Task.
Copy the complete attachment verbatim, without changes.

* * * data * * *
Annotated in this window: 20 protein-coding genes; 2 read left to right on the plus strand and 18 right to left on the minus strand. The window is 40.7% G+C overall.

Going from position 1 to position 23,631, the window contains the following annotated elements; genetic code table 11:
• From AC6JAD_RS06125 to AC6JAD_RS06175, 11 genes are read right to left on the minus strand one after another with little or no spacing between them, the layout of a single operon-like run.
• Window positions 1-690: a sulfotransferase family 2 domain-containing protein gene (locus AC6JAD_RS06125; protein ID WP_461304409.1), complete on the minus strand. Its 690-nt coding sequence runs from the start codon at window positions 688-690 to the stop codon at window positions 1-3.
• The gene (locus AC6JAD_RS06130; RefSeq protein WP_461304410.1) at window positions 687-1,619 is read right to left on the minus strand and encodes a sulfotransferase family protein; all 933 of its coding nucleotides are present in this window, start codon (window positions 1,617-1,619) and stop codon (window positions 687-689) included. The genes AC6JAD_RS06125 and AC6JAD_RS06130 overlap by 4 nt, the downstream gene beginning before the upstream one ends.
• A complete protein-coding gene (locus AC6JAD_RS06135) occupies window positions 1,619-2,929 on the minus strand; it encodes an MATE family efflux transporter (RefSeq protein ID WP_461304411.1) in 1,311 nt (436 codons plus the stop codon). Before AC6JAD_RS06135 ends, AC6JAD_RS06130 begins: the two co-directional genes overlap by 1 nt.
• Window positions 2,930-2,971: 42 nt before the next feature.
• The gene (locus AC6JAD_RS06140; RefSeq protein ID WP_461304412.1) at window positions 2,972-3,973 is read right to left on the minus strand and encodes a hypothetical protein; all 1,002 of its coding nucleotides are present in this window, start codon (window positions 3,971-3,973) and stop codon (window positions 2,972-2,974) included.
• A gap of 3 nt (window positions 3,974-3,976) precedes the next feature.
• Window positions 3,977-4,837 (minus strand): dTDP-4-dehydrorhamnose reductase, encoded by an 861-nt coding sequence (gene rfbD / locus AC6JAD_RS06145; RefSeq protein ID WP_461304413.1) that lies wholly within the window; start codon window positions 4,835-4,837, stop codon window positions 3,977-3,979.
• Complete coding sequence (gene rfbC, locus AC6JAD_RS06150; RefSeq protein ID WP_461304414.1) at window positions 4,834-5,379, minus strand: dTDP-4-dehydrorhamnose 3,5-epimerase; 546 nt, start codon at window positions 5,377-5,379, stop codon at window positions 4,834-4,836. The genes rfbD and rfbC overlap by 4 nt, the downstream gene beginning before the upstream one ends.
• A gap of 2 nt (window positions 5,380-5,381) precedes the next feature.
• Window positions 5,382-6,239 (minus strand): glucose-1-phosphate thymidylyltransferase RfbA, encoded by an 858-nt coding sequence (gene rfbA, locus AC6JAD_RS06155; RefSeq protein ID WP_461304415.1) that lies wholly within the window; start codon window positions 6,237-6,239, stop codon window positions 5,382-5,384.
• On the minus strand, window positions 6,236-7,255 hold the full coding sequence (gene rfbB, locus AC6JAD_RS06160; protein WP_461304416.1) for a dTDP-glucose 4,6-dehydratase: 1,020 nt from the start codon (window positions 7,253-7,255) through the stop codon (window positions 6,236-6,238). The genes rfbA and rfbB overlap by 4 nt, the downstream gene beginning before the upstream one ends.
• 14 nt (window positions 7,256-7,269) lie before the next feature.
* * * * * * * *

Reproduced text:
Annotated in this window: 20 protein-coding genes; 2 read left to right on the plus strand and 18 right to left on the minus strand. The window is 40.7% G+C overall.

Going from position 1 to position 23,631, the window contains the following annotated elements; genetic code table 11:
• From AC6JAD_RS06125 to AC6JAD_RS06175, 11 genes are read right to left on the minus strand one after another with little or no spacing between them, the layout of a single operon-like run.
• Window positions 1-690: a sulfotransferase family 2 domain-containing protein gene (locus AC6JAD_RS06125; protein ID WP_461304409.1), complete on the minus strand. Its 690-nt coding sequence runs from the start codon at window positions 688-690 to the stop codon at window positions 1-3.
• The gene (locus AC6JAD_RS06130; RefSeq protein WP_461304410.1) at window positions 687-1,619 is read right to left on the minus strand and encodes a sulfotransferase family protein; all 933 of its coding nucleotides are present in this window, start codon (window positions 1,617-1,619) and stop codon (window positions 687-689) included. The genes AC6JAD_RS06125 and AC6JAD_RS06130 overlap by 4 nt, the downstream gene beginning before the upstream one ends.
• A complete protein-coding gene (locus AC6JAD_RS06135) occupies window positions 1,619-2,929 on the minus strand; it encodes an MATE family efflux transporter (RefSeq protein ID WP_461304411.1) in 1,311 nt (436 codons plus the stop codon). Before AC6JAD_RS06135 ends, AC6JAD_RS06130 begins: the two co-directional genes overlap by 1 nt.
• Window positions 2,930-2,971: 42 nt before the next feature.
• The gene (locus AC6JAD_RS06140; RefSeq protein ID WP_461304412.1) at window positions 2,972-3,973 is read right to left on the minus strand and encodes a hypothetical protein; all 1,002 of its coding nucleotides are present in this window, start codon (window positions 3,971-3,973) and stop codon (window positions 2,972-2,974) included.
• A gap of 3 nt (window positions 3,974-3,976) precedes the next feature.
• Window positions 3,977-4,837 (minus strand): dTDP-4-dehydrorhamnose reductase, encoded by an 861-nt coding sequence (gene rfbD / locus AC6JAD_RS06145; RefSeq protein ID WP_461304413.1) that lies wholly within the window; start codon window positions 4,835-4,837, stop codon window positions 3,977-3,979.
• Complete coding sequence (gene rfbC, locus AC6JAD_RS06150; RefSeq protein ID WP_461304414.1) at window positions 4,834-5,379, minus strand: dTDP-4-dehydrorhamnose 3,5-epimerase; 546 nt, start codon at window positions 5,377-5,379, stop codon at window positions 4,834-4,836. The genes rfbD and rfbC overlap by 4 nt, the downstream gene beginning before the upstream one ends.
• A gap of 2 nt (window positions 5,380-5,381) precedes the next feature.
• Window positions 5,382-6,239 (minus strand): glucose-1-phosphate thymidylyltransferase RfbA, encoded by an 858-nt coding sequence (gene rfbA, locus AC6JAD_RS06155; RefSeq protein ID WP_461304415.1) that lies wholly within the window; start codon window positions 6,237-6,239, stop codon window positions 5,382-5,384.
• On the minus strand, window positions 6,236-7,255 hold the full coding sequence (gene rfbB, locus AC6JAD_RS06160; protein WP_461304416.1) for a dTDP-glucose 4,6-dehydratase: 1,020 nt from the start codon (window positions 7,253-7,255) through the stop codon (window positions 6,236-6,238). The genes rfbA and rfbB overlap by 4 nt, the downstream gene beginning before the upstream one ends.
• 14 nt (window positions 7,256-7,269) lie before the next feature.